Forces in Motion: Anthony Braxton and the Meta-Reality of Creative Music, Graham Lock
(30th Anniversary Edition, Dover Publications, 2018)
Graham Lock’s Forces in Motion was first published in 1988, at a time when there was a real buzz around Anthony Braxton and his band. His quartet undertook a successful tour of the UK in 1985 and were playing various hip venues such as The Knitting Factory in New York, to enthusiastic crowds and great reviews.
It was like a second coming. Braxton had emerged from Chicago’s improvised music scene (membership of the AACM: Association for the Advancement of Creative Musicians) via Paris (the CCC: Creative Construction Company) several years before and landed a major record deal with Arista, who released a number of duet, solo, small group and creative orchestra records in an attempt to make Braxton some kind of crossover star. They marketed him as a black outsider musician, as a wise yet amiable professor (polo neck sweater and a pipe), and as the missing link between improvisation, jazz, Miles Davis and classical music; but it didn’t really work, and Braxton returned to relative obscurity, small record labels, and a cult following.
But by 1985 the quartet Braxton brought together – himself, plus Marilyn Crispell, piano; Mark Dresser, bass; and Gerry Hemingway, drums – turned out to be a superb group, who offered an almost accessible route into Braxton’s diverse and complex music. Writer Graham Lock went on tour with them and his book intersperses road trip conversations with concert reviews, and in-depth interviews with Braxton and his band about the nature of his radical music.
Almost two decades into the 21st century and Braxton has moved on through various phrases of his career involving operas, ensemble pieces and reinterpretations, as well as a variety of groups, bands and events. He has been the recipient of a MacArthur ‘Genius’ award (Fellowship), a university professor, and a thorn in the side of the music business, who still don’t know where to place him or how to market his CDs. (So much so, that he started his own record label, Braxton House.) There have been dozens of albums released, and even more live recordings on the web. More than ever, Braxton fans and listeners need a way to understand and contextualize what they hear.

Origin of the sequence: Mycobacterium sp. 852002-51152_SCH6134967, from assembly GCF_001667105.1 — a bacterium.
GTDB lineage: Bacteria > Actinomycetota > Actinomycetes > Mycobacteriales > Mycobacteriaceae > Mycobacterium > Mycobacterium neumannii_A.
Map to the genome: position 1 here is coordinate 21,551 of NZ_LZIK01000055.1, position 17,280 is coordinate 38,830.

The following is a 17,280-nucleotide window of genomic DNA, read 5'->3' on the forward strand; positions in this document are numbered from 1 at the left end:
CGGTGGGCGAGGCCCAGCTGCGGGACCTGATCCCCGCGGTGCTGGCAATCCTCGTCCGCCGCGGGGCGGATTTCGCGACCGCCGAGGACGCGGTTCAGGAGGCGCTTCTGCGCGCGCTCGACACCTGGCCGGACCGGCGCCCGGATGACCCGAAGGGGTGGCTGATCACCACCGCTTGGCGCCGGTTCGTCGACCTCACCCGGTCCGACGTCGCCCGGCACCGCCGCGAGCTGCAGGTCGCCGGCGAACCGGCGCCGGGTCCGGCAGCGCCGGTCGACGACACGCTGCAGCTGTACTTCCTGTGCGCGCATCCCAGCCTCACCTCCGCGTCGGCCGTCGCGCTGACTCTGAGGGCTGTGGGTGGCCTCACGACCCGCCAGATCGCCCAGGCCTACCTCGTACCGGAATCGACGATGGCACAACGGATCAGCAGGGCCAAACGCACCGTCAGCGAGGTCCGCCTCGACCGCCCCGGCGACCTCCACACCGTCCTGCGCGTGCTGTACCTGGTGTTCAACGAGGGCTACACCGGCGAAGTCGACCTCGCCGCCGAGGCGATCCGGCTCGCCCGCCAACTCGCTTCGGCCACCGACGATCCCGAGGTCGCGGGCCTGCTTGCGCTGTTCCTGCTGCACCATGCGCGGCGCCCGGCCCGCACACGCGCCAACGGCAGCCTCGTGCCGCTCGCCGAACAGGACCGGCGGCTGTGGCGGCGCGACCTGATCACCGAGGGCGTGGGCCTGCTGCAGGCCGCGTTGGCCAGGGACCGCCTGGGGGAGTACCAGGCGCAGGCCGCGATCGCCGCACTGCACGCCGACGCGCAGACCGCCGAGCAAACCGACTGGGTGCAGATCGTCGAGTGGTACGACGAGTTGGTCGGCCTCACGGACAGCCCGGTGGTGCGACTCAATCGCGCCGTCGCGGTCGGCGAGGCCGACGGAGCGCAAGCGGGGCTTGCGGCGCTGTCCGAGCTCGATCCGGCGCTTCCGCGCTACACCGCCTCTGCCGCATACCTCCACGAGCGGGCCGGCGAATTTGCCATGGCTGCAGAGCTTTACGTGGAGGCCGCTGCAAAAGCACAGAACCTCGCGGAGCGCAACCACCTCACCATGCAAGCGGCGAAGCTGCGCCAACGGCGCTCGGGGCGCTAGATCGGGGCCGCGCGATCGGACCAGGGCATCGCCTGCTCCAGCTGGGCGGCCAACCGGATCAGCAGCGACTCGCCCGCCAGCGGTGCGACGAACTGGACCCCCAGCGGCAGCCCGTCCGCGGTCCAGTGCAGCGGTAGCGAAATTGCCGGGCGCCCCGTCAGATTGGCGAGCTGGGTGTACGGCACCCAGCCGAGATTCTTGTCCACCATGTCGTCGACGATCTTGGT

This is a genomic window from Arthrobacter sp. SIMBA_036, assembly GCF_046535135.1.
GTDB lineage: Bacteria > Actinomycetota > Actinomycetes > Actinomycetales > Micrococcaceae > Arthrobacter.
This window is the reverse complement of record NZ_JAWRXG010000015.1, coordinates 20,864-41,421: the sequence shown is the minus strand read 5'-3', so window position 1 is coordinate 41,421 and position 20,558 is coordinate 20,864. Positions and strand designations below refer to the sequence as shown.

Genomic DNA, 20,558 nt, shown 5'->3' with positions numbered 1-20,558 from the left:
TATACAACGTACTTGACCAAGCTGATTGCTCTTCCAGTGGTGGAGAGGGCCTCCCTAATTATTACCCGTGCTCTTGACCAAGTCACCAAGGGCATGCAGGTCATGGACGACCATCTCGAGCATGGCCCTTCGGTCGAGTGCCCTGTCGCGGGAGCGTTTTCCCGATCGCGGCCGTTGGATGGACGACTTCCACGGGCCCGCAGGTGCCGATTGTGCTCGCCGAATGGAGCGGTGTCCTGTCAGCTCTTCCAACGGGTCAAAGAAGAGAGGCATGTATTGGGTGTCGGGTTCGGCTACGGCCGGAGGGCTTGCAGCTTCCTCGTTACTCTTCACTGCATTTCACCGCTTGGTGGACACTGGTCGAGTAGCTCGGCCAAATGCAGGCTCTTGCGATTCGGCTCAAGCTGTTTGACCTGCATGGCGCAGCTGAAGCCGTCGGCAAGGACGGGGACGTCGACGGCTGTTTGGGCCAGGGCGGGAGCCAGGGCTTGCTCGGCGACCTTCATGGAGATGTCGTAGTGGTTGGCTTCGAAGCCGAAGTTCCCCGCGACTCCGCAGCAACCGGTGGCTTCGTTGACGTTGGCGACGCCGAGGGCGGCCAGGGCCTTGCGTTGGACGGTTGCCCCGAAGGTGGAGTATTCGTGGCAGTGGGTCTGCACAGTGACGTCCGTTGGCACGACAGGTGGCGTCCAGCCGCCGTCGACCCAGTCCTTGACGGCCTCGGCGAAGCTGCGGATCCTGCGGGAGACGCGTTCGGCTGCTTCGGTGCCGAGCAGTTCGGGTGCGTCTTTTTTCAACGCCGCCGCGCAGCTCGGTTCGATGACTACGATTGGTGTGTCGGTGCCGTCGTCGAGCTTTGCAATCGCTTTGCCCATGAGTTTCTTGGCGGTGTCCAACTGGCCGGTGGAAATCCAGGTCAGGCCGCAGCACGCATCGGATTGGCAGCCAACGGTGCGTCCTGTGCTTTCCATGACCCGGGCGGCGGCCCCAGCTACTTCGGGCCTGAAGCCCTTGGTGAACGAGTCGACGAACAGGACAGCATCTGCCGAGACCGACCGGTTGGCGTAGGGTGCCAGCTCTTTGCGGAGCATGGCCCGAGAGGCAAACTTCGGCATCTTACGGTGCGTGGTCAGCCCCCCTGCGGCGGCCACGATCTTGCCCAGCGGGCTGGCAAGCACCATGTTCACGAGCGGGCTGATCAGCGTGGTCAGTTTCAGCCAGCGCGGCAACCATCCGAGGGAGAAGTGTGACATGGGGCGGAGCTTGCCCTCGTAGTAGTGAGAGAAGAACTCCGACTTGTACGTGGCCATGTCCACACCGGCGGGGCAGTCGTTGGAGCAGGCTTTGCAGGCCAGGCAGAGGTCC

Enter Dover, with a new edition of Lock’s book. Anyone naively expecting a complete discography along with new chapters discussing the last 30 years will be disappointed however. There are two new afterwords, one by Lock, the other by Braxton himself, but that’s basically all; even the index hasn’t been updated to include the new writing. Most of this book remains the same. It’s an unusual mix of scenarios and approaches to music. There are discussions of corporate and social racism, sexism, new age mysticism and spirituality, group dynamics, the nature of sound, approaches to composition, and more. Sometimes it’s personal, sometimes it’s ridiculously all-encompassing. Sometimes, Lock fails to pick up loose strands of thought or question the more outrageous claims occasionally made by Braxton. He swallows some of the myths of Afro-centric civilization whole and nods wisely at Braxton’s squiggles and jottings on the page.
But Lock is also a lively and inquisitive writer, with a keen ear, an open mind, and an ability to describe and write about what he hears. Sometimes he pins down the band members and makes them talk about what they think they are playing, how and why they are playing it, how the (often visual) scores or instructions inform the music, how it is that almost any of Braxton’s music at this time can be layered over ‘pulse tracks’.
It’s rare to get such an insight into band dynamics, musicians or the nature of sound and music itself, and Lock’s book remains an outstanding work in the field of jazz, music, composition, sound and psychology. It may focus on Anthony Braxton, but Forces in Motion spirals out into a much wider and engaging world.